The official Protestant church in Morocco, the Église Évangélique au Maroc, EEAM, has churches in several cities in Morocco. After a post-independence decline, in the 1990s the EEAM churches experienced an enormous increase in membership from the arrival of students from Sub-Saharan Africa but also a new challenge: the appearance of irregular migrants from Sub-Saharan Africa, usually aiming to pass through Morocco on their way to Europe but who inevitably end up in a semi-permanent settled state in the country. Faced with this, in 2003 EEAM began working with refugees and migrants in Morocco through its social arm, the Comité d’Entraide Internationale (CEI).
One of the CEI’s main activities is an assistance and emergency aid programme, consisting of food and medical aid, clothing and blanket donations, and spiritual accompaniment for Christians who ask for it. This direct aid is usually given during regular ‘drop-in’ sessions in EEAM churches in several cities across Morocco. However, the reorientation of this arm of the church towards irregular sub-Saharan African migrants in Morocco has not happened without some challenges. There is a continual tension that the CEI navigates between being a church organisation, with its emphasis on personalised and pastoral care, and being more like a non-governmental organisation, with an emphasis on efficiency and professionalism.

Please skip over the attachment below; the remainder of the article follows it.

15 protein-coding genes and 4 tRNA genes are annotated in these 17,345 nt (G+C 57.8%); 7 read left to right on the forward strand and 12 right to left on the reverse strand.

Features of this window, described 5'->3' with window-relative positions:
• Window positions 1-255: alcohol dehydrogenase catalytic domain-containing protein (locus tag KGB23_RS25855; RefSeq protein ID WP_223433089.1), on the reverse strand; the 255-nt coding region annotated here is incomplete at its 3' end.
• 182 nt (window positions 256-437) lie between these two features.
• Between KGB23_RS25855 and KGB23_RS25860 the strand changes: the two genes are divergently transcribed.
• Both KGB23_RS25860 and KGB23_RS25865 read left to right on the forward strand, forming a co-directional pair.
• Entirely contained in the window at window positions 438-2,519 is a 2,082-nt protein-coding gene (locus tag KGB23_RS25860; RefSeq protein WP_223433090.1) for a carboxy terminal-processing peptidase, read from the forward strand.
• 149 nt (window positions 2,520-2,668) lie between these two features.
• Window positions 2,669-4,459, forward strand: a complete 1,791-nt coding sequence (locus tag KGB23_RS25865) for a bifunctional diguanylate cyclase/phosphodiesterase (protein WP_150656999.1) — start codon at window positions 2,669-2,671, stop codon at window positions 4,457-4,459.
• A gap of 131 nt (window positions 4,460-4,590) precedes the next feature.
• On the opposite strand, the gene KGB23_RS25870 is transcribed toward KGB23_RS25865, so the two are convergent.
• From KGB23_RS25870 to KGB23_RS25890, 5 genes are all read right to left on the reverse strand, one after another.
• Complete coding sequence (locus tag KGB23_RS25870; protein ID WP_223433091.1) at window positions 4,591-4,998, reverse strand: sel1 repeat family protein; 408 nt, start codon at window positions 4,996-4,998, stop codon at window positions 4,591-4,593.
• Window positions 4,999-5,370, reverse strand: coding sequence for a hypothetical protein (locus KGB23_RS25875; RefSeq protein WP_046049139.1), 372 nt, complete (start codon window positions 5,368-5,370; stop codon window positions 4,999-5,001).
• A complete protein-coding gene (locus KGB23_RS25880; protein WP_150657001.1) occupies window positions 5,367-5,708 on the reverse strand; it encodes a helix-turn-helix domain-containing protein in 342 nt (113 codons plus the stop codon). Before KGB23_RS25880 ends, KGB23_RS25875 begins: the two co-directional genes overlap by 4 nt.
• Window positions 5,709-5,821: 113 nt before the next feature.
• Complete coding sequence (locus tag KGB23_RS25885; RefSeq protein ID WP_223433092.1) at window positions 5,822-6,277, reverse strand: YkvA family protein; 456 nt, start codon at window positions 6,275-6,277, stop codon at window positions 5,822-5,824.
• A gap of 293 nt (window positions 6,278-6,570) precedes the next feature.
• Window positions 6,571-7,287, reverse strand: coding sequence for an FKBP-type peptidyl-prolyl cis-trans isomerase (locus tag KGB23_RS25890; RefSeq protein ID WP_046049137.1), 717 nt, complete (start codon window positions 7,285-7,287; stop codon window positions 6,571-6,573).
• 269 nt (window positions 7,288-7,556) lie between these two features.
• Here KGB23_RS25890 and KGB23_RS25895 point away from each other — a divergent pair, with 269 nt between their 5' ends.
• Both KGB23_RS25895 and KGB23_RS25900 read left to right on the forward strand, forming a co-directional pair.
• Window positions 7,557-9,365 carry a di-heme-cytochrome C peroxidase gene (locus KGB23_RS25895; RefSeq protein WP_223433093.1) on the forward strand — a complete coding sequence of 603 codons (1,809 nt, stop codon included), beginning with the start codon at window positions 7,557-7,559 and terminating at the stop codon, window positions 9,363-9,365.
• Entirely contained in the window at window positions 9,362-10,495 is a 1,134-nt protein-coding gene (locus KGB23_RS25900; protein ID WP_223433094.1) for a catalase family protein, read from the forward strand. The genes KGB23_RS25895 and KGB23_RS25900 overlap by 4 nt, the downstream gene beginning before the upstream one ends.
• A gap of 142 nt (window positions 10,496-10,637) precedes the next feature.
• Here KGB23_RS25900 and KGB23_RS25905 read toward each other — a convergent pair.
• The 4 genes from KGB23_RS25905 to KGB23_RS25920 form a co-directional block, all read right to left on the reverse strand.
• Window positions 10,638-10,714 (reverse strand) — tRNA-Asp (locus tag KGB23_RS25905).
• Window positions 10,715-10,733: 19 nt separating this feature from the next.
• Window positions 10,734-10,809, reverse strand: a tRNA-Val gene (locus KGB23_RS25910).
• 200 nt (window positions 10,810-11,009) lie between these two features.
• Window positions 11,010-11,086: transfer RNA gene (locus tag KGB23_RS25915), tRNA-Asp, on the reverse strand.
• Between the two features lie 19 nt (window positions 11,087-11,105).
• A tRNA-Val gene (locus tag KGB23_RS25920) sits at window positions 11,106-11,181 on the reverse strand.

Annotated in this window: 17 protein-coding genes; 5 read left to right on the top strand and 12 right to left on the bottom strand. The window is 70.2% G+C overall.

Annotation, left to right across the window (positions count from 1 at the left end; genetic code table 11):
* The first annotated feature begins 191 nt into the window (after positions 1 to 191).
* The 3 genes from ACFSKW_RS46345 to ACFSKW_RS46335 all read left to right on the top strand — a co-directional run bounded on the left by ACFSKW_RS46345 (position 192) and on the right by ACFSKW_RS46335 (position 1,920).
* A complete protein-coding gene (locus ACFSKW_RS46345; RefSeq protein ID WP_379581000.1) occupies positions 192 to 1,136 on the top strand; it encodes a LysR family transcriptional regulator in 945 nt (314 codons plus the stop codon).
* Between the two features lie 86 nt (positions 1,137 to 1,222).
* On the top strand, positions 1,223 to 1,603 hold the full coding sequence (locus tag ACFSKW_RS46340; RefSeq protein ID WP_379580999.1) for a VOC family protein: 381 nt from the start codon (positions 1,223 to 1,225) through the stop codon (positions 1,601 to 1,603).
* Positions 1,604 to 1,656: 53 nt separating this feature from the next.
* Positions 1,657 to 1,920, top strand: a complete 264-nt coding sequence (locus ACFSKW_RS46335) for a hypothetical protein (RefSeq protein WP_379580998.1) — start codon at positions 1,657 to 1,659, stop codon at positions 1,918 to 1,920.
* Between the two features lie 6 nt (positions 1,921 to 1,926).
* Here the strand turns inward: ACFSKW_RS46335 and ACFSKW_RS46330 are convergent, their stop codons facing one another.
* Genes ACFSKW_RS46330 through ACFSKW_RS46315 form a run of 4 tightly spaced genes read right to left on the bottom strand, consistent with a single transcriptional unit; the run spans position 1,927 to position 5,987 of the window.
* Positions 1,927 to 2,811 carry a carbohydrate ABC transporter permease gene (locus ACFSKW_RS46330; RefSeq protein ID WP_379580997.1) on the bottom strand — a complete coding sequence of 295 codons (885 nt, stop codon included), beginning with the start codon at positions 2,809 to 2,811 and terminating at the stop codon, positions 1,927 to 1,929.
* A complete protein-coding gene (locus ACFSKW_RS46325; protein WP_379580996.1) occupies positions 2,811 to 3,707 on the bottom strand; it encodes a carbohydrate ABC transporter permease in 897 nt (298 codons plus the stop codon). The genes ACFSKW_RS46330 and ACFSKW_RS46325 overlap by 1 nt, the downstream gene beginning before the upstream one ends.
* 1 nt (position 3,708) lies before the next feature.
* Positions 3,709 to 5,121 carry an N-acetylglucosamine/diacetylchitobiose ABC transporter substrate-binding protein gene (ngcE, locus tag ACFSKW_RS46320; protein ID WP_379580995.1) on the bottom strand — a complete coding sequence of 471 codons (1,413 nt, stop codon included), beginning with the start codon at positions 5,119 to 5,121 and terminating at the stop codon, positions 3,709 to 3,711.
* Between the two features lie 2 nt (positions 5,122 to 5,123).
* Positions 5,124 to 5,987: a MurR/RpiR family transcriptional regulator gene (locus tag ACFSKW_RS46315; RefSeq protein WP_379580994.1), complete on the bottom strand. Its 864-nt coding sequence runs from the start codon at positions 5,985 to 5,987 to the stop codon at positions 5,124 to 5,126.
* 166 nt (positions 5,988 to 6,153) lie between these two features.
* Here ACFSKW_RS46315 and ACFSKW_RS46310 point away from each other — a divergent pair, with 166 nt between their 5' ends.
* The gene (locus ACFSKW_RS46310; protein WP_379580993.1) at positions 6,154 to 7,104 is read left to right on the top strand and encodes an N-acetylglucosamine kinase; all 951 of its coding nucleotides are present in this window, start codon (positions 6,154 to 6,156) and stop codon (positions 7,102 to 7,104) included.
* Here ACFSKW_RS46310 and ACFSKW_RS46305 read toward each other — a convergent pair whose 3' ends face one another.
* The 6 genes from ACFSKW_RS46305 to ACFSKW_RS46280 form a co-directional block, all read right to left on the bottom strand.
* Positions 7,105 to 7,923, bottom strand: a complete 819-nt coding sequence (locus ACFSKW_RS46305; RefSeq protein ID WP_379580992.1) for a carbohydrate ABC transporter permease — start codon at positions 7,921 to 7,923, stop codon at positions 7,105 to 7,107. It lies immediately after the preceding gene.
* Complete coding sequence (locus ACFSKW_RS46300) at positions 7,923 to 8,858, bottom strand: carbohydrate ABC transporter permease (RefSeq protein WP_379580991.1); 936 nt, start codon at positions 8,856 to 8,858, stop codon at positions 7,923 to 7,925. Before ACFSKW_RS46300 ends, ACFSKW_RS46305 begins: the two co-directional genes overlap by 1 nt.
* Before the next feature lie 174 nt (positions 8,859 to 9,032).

There is a fundamental ambiguity within the CEI between its evangelism and its humanitarianism that affects its mission, objectives and organisational decisions. It is not a case of either/or but rather an unresolvable ambiguity intrinsic to the organisation and its history. These issues are the outcome of the organisation trying to interpret and negotiate the ‘sacred’ and the ‘secular’ in practice, and demonstrate how the role of religion in humanitarianism is marked by contradictions and tension, reflecting the wider ambivalence of its role in the public sphere.
A study of a Southern faith-based actor like the CEI contributes to a greater understanding of some of the smaller actors who engage in ‘other’ modes of humanitarian action that often go unrecognised, and hence enlarges our definition of humanitarianism. Through being at the same time a transnational space, a religious space and a humanitarian space, the CEI is an example of how such faith communities transform themselves into actors, particularly in the face of a lack of provision of services by the state and sometimes active aggression towards migrants.
To quote the President of the CEI, “we are inventing as we go along”. Improvisation and invention have been the main ways that the CEI has attempted to manage the transition from a pastor-run operation to a growing organisation acting as a resource space for migrants in response to wider global processes that affect its own community.